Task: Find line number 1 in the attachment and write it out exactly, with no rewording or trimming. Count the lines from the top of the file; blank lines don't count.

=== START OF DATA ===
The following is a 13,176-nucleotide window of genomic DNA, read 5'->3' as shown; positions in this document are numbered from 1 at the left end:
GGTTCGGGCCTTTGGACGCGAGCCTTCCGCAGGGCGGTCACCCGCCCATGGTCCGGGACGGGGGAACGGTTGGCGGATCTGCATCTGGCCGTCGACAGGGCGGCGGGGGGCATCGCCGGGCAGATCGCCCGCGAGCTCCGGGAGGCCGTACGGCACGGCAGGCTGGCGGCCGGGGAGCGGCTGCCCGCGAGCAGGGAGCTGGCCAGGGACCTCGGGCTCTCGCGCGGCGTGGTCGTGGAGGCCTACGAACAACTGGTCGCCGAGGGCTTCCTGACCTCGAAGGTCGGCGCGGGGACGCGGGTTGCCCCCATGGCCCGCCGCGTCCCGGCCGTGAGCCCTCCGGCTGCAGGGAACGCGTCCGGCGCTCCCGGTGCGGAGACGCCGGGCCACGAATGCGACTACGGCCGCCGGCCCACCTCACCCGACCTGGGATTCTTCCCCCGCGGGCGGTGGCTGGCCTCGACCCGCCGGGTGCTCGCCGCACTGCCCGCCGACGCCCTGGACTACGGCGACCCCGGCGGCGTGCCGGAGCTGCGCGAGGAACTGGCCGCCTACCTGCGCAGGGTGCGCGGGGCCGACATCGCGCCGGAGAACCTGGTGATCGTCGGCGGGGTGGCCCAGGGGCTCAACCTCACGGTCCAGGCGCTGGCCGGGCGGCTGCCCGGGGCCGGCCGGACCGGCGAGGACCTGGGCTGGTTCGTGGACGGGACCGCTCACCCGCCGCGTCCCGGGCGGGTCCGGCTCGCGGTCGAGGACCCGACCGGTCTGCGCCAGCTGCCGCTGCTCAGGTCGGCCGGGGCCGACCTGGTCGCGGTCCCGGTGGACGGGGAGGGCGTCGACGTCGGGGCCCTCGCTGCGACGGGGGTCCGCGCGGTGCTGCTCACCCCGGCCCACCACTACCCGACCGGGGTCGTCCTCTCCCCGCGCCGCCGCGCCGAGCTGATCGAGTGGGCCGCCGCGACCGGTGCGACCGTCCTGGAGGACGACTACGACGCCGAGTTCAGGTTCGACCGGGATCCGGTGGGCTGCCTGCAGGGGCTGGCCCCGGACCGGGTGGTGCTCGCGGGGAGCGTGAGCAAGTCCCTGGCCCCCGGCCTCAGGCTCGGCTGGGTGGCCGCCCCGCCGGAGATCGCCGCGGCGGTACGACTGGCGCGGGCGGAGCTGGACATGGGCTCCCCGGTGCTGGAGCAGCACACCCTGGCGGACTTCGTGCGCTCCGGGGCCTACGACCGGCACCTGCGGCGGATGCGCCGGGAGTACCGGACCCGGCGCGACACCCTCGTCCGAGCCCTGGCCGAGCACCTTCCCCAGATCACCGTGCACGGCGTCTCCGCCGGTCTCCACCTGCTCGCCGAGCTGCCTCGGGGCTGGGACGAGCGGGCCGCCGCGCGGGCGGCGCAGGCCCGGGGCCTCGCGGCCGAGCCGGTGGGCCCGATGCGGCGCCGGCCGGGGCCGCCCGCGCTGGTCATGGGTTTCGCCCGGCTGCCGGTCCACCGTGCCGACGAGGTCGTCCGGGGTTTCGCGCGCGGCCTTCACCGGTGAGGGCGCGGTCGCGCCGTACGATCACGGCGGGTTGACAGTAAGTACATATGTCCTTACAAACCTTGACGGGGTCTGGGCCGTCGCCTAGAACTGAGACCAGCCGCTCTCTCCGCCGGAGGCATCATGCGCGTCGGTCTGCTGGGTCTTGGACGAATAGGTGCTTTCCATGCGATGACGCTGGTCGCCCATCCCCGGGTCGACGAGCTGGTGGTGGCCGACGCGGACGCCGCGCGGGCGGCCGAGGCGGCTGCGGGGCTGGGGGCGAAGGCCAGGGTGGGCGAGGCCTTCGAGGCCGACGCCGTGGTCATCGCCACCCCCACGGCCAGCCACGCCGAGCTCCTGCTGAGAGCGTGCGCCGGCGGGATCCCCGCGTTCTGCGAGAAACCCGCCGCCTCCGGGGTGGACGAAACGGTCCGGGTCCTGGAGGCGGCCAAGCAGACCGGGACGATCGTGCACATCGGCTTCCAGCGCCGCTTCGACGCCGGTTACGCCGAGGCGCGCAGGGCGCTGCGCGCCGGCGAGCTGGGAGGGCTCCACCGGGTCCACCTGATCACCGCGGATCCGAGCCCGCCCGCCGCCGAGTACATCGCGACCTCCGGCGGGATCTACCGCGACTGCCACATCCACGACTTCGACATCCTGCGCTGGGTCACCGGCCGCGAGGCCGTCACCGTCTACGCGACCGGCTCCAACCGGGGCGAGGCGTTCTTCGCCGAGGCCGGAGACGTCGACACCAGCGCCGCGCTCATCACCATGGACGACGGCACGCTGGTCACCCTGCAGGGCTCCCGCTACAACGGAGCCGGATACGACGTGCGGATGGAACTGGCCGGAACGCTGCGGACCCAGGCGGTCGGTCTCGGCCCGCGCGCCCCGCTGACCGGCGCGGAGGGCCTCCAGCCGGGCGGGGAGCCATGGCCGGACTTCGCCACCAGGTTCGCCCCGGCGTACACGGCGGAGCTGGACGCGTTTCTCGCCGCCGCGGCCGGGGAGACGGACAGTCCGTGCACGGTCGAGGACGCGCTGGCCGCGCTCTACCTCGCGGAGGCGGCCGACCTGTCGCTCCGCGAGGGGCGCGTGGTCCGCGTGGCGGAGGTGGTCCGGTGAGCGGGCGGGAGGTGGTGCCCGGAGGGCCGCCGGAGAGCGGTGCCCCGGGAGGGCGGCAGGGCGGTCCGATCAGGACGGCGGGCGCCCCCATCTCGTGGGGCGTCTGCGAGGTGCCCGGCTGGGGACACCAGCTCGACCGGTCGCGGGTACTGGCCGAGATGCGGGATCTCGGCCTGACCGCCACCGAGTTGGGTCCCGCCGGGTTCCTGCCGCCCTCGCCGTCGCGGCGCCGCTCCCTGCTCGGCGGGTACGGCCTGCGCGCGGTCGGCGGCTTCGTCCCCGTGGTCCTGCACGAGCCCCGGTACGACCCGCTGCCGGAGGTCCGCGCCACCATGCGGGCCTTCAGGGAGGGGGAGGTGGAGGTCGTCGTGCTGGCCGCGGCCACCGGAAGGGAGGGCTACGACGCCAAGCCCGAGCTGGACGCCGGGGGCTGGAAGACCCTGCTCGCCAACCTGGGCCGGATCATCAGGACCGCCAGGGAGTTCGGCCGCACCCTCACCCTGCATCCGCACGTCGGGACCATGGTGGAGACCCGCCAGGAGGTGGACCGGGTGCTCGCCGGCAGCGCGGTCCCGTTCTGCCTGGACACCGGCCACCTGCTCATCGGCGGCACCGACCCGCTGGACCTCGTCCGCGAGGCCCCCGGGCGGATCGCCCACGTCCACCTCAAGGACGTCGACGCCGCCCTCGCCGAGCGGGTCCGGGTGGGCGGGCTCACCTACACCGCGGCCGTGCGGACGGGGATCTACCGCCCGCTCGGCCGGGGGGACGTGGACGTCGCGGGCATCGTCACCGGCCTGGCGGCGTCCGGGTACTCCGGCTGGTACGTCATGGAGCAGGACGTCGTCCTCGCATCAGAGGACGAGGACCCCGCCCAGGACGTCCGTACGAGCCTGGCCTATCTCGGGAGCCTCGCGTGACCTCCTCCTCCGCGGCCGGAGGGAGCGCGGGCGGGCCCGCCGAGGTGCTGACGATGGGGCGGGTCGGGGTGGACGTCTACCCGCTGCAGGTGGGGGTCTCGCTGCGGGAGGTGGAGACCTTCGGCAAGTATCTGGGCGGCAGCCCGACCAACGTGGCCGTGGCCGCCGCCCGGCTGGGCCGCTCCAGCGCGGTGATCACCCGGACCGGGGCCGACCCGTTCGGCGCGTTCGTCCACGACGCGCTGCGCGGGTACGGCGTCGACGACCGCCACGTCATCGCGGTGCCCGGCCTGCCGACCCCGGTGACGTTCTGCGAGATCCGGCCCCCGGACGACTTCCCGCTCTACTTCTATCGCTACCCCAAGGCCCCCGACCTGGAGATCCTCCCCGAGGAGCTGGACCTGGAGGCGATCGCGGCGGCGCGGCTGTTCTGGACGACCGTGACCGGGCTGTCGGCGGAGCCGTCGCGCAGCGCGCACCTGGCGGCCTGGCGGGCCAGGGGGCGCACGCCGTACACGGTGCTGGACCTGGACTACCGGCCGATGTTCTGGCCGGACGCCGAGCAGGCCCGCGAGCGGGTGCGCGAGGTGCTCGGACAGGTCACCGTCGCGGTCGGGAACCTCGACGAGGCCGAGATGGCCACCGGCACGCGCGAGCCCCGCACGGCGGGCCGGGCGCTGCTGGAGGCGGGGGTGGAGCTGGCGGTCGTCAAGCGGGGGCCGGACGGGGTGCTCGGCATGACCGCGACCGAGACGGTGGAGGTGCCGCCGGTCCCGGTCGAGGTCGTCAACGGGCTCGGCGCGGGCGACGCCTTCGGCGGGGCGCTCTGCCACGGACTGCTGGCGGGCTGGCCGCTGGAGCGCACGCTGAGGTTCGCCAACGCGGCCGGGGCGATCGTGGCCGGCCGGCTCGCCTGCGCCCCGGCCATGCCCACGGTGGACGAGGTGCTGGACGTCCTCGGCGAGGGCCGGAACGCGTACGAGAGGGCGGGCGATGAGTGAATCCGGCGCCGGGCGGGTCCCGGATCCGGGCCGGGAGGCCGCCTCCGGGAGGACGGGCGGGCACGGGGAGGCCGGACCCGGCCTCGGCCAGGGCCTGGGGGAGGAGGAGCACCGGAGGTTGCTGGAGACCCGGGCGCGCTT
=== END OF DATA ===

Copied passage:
The following is a 13,176-nucleotide window of genomic DNA, read 5'->3' as shown; positions in this document are numbered from 1 at the left end: